In 1989 I went on my first trip to South Korea.
I travelled there in a party of first-year students from Yamaguchi University. One of the teachers had suggested I come along and had explained that I could improve my Japanese by mixing with the students on the trip.
I suspected the real reason for the invitation was actually so I could provide extra help with speaking English in Korea. Nevertheless I was curious as to what Korea would be like and so I signed up.
If I recall correctly I was the only non-Japanese on the trip. We crossed on the Kanpu ferry travelling overnight from Shimonoseki in Yamaguchi to Pusan at the southern tip of Korea. We slept roughly on the tatami mats on board and were woken up ridiculously early when the ship docked.
The plan involved us travelling around together for a few days by tour bus. The bus was already waiting for us as we descended the gangway and with it came a Japanese-speaking female Korean tour guide.
For some reason she thought it would be a good idea to include a tirade about the cruel Japanese occupation of the country (until 1945) in her welcoming speech. Then, possibly thinking I was American, she continued to lecture us on how the Americans had ruined things in South Korea a bit too.
Luckily no one seemed to mind and I wondered if the Japanese students even knew enough history to know what she was talking about anyway.
After a while she settled down into a more relaxing commentary about the culture of the country and what we were seeing out of the window.
It all seemed a bit odd at the time. I have been to Korea several times since and the people are a little obsessed with the war, but they probably have their reasons for that I suppose.
Looking out of that window I could discern a few differences from Japan. The writing was dramatically different and they drove on the right hand side of the road. I saw that there were no Japanese cars either. In fact there seemed to be almost no cars that were not Korean. I also thought that the country looked poorer than Japan but not dramatically so.
We spent our first night in a large Korean version of a Japanese ryokan. I’d tasted Korean food before in Japan and I had liked it. Being hot and spicy, it provided a good contrast to Japanese food. There was a lot of delicious grilled beef and the most famous accompaniment was fermented chili cabbage or “Kimchi”. It was an acquired taste, but I loved it.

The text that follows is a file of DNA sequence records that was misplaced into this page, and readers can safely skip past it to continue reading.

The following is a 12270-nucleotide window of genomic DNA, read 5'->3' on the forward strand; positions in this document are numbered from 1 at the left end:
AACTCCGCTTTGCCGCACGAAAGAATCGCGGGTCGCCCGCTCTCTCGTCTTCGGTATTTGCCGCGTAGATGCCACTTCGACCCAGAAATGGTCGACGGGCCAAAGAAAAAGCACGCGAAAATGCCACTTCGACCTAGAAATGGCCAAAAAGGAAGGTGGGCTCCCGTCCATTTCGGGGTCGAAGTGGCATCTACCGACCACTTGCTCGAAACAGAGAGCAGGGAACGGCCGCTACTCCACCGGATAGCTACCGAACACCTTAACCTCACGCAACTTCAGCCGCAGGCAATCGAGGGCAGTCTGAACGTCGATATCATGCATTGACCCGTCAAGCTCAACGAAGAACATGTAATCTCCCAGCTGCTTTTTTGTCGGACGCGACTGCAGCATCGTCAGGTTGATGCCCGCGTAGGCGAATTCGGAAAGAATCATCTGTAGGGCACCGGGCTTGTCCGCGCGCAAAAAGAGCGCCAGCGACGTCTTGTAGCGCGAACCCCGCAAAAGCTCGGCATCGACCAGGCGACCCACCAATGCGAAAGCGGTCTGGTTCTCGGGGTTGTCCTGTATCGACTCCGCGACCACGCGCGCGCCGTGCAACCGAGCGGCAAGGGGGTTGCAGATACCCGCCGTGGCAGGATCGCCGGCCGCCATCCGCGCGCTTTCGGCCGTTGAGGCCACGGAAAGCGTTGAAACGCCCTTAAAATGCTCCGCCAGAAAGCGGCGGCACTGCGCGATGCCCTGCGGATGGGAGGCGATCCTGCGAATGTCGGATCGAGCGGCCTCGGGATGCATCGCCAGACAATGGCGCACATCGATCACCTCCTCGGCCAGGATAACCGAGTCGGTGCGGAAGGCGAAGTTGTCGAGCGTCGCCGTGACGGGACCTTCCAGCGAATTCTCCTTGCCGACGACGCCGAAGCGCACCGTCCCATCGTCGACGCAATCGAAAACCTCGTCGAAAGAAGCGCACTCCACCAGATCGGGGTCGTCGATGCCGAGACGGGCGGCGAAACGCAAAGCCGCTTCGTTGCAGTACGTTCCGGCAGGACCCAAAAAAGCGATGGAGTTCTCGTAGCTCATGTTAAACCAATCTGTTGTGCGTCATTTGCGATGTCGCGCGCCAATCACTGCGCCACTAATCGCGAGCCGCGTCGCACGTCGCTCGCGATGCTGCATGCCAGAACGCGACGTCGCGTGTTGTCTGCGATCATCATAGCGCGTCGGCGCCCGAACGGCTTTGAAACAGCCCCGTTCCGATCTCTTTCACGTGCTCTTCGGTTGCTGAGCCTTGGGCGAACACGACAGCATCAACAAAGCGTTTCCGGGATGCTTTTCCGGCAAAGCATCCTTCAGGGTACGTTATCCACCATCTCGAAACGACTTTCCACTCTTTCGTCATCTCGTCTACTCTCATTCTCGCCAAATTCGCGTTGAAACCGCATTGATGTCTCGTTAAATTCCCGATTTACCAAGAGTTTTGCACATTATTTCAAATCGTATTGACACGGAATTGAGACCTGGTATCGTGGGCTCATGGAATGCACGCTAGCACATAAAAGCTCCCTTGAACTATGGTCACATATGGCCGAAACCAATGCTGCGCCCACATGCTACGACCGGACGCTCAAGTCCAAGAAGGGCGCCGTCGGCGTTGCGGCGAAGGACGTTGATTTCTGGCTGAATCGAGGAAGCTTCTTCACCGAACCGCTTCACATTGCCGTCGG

We then went to Gwangju, a city in the South West, and there we were met by students of the Chonnam University in a kind of exchange visit programme. It all went well and the Korean students were excellent hosts, but they seemed a lot more grown up and more mature than the equivalent Japanese students.
Their English seemed a little better too and I was able to have some interesting conversations with them, something I never really managed much with the Japanese on the trip.
The difference between the two groups became more apparent when we were taken to see a display about the 1980 Gwangju uprising. This tragic event had killed over 600 people in the city just 9 years before. Government troops had launched attacks against the student protesters, including those from Chonnam University, and many of them had been battered and some had been killed.
The display featured colour photographs of people with smashed-in faces and dead mangled bodies. The Korean students explained it all in their best Japanese, but it was clear that most of the Japanese couldn’t comprehend it at all and they all looked as if they thought they had landed on a different planet.
I think that incident helped to create the impression that I still have of Korea. I think that it is a harsher and more serious country than Japan. Japanese society often does a very good act of pretending to be innocent and almost childlike but Korean society is much more grown up.
The people as individuals seem harsher too; you certainly see more arguments and fights on the streets than you ever do in Japan. The reverse side of this means that the people can also appear much friendlier than the Japanese, and certainly the Koreans seem less inhibited about hugging and showing affection to each other.
From Gwangju we headed up to Seoul on the bus. The students checked into a small hotel and I left them. I had arranged to leave the tour at this point. They had another two days sightseeing before returning to Pusan on the bus and then the ferry home, but I was staying in Seoul a little longer. I planned to make my own way back to Yamaguchi by flying back via Tokyo on Northwest airlines.
I spent a week staying with an old teacher friend from Tokyo who had moved to Seoul and was teaching at Seoul University.
Staying with him I got a different view of Korea again. He confirmed my initial observations and told me he found it more interesting than Japan because the people were more emotional and challenging. The living standard wasn’t as high though and that is what he said he missed most from Japan.
I spent the rest of my trip exploring Seoul during the day and then eating and drinking near the university with a new growing circle of British and Korean friends in the evening.
The city was spread out and difficult to navigate at times. The metro system was still growing then and wasn’t nearly as comprehensive as it is now. Nevertheless I managed to get around most of the major sights and more besides.
My initial appreciation of Korean food turned into a love affair. I tasted some absolutely wonderful stuff including Bibimbap, which became my favourite Korean dish, for the first time.
I have returned to South Korea several times since.